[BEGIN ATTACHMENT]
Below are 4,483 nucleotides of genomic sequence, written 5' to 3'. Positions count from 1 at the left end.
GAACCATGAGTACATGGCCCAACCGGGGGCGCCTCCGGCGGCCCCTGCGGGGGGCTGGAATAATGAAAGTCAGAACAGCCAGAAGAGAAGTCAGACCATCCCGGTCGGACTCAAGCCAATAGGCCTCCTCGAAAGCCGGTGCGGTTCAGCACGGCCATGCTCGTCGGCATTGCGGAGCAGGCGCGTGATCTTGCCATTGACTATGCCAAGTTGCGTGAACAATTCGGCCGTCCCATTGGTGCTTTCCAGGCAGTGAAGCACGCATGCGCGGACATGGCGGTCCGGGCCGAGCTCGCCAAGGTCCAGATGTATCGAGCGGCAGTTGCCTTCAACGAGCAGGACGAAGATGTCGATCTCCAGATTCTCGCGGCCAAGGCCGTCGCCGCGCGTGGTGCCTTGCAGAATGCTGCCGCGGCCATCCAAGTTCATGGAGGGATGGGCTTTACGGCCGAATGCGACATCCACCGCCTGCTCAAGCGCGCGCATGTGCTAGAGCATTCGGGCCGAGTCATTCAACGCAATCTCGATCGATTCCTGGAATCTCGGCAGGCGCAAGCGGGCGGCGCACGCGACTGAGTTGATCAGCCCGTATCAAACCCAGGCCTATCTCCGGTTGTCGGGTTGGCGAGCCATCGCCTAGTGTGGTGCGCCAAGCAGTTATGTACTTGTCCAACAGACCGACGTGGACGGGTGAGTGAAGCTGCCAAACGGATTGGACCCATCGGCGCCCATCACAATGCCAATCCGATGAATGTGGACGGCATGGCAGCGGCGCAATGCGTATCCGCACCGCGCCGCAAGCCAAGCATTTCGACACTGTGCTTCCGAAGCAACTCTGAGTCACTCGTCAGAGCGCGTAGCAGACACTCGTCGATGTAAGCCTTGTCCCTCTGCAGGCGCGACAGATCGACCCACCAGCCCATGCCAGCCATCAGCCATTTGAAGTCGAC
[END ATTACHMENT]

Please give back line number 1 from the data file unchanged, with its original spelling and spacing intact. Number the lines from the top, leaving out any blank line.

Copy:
Below are 4,483 nucleotides of genomic sequence, written 5' to 3'. Positions count from 1 at the left end.